Other times I wasn't so successful. One Saturday morning he was due to appear on a children's TV show which was based on boxing and centred on Joe.
Thirty minutes before the show was due to go on air in London, I got a call from Joe - who was still in South Wales - saying he wouldn't be able to go after all, leaving me again to call the unfortunate producers.
I gave up trying to get him the kind of gigs Ricky Hatton would do at the drop of a hat.
Joe made his comments about the money and attention Hatton got but although Joe is the better boxer, Ricky was prepared to put in the hard yards to get publicity.
In April having decided he could travel to the States, Joe defeated Bernard Hopkins in Las Vegas a night where I felt a great deal of personal vindication.
Months before the fight we met and agreed I'd promote Joe's next bout - which he said would be his last - and I began negotiating with Bob Arum for Kelly Pavlik and Roy Jones.
I preferred the Pavlik fight as Jones although a former P4P number one, he is way past his best, a fact widely accepted in boxing. I also think he is tarnished after failing a drugs test earlier in his career.
In the 2008 latest edition of his autobiography, Joe states that Jones is "washed up" and in an interview in Boxing Monthly said he said he had "no interest" in fighting Jones, who he describes as "not a great fighter anymore" observing that "Roy's resistance is gone''.
Jones has had three fights in four years beating on points Prince Badi Ajamu and Anthony Hanshaw - hardly household names - and in January former light middleweight Champion Felix Trinidad who had been out of the ring for three years.
Jones' friend and fight lawyer, John Hornewer said of him after the Trinidad fight "He's so safety conscious since he's stopped that he just doesn't let go. He's overly cautious and lets the other guy hand in there.
"I think he's still shell shocked. He's overly concerned about what might come back at him. He's happy to win be a decision."
Jones will probably get on his bike against Calzaghe - and Joe struggles against runners.
Now Calzaghe is trying to make out the Jones fight will provide some kind of legitimate challenge.
I could have got Calzaghe far more money than he managed to secure himself.
He agreed a 50-50 purse split with Jones. Roy must have thought he had won the lottery.
After Joe beat Hopkins HBO pay-per-view exec Mark Taffeit told me they didn't care who he fought next Calzaghe was the No 1, not Jones or Pavlik.
Over-the-hill Jones brought hardly a thing to the table - and certainly not 50 per cent. A fight against Pavlik, which Arum had agreed would have done far more for Calzaghe's legacy.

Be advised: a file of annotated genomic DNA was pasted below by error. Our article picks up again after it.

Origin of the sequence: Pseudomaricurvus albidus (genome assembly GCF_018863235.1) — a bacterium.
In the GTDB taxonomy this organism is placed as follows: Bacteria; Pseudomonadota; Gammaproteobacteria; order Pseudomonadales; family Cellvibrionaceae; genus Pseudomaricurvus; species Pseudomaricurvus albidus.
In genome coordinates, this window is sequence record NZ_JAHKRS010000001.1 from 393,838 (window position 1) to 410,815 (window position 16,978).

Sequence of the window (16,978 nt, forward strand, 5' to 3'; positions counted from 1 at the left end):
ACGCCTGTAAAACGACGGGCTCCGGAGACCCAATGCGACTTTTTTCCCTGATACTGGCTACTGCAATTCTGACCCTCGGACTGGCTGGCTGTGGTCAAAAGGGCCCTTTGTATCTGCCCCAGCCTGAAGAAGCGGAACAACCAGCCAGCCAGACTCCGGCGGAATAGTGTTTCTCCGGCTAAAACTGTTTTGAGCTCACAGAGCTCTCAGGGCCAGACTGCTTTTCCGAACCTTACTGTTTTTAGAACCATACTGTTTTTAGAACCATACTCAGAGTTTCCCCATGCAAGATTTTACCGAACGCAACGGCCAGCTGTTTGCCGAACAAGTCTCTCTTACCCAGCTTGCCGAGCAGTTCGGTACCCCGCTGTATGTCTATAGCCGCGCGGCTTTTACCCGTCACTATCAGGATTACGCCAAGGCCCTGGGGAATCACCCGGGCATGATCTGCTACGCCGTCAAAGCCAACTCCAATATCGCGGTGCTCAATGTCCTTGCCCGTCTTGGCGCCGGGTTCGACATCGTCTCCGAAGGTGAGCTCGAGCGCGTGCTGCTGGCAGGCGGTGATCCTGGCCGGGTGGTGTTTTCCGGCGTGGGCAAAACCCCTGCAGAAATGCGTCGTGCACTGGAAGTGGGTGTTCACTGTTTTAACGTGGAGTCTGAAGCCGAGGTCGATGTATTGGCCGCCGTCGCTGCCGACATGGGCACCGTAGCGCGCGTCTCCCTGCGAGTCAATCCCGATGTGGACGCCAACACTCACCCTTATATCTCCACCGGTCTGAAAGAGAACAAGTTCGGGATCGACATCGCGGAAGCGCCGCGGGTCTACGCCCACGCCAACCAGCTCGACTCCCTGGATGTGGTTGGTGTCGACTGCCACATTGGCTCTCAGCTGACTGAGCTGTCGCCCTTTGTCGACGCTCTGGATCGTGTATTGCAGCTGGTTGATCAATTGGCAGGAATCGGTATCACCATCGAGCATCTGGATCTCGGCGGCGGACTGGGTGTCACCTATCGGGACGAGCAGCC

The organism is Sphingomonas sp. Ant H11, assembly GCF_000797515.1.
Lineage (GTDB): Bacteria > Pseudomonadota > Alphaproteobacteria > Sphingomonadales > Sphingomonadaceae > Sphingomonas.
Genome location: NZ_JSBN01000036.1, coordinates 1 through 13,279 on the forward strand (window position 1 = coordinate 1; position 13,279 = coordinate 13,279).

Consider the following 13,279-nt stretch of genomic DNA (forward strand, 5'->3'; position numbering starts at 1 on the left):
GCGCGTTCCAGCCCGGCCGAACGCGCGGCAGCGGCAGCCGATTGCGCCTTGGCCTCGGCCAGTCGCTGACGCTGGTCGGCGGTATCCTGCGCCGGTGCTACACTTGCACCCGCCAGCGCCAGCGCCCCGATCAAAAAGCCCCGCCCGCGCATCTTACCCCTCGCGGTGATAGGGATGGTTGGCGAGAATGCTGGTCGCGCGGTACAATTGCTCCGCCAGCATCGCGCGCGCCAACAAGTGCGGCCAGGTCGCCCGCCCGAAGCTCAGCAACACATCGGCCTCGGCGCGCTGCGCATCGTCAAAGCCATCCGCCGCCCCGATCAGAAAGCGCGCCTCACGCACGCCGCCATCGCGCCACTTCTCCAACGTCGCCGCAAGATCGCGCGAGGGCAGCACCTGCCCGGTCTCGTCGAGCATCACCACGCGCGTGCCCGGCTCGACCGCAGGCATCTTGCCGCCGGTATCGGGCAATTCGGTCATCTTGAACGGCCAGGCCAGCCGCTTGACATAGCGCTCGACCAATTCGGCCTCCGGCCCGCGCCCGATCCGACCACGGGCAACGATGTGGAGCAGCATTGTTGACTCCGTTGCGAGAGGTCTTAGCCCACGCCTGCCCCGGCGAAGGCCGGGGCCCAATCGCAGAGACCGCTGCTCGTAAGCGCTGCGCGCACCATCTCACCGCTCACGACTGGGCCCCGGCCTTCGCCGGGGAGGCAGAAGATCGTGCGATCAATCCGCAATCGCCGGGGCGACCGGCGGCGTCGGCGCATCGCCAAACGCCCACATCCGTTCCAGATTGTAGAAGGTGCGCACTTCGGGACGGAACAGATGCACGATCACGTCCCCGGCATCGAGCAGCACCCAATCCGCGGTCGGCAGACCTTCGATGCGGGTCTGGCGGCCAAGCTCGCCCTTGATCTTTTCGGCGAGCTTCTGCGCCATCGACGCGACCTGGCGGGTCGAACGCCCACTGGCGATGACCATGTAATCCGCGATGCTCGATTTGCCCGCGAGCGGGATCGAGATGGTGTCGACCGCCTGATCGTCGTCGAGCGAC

And Arum would have accepted 40 per cent of the pay-per-view figures and given up the UK revenue.
As Joe's manager I was entitled to take a percentage of his purses but never had sixpence from him barring the second Veit fight which was on another promoter's show.
At 36 he is hardly a kid who has been exploited. And it's ironic he has attacked me this week over the choice of Amir Khan's opponent.
I've said all along the buck stops with me - the same matchmaker who picked Calzaghe's opponents during his unbeaten reign.
Over the years I helped Joe with personal problems, gave him gifts and genuinely believed we had become friends.
Calzaghe claims that I have been keeping him in "shackles" for the last decade and says he is not a multi millionaire, but despite pulling out of numerous fights I don't call grossing well over 10m, getting paid more than any other super-middleweight and going down in history as one of the greatest fighters to have come out of the UK "shackles"
Excluding mandatory defences, he has had the final say in everybody who he has fought.
I also became close to his dad who joked with me at ringside in Manchester this month. If someone kept my son in 'shackles' and mistreated him, I wouldn't give them the time of day.
I still regard Calzaghe as the best fighter to have come out of the UK since the war.
Although he is something special between the ropes it seems money is now his master.
He said as much recently when "ambushed" live on ITV by Carl Froch who demanded a fight.
Calzaghe's response? "It's all about the money man."
Joe says Sports Network Ltd hasn't paid him for the Hopkins fight.
That isn't true. He has received 1million and had paid at his request over $2 million to third parties.
Sports Network Limited have withheld monies but believes it is entitled to much more for Joe's breach of contract.
I won't comment on Joe again until the action between him and Sports Network is decided. It's so sad it has come to this.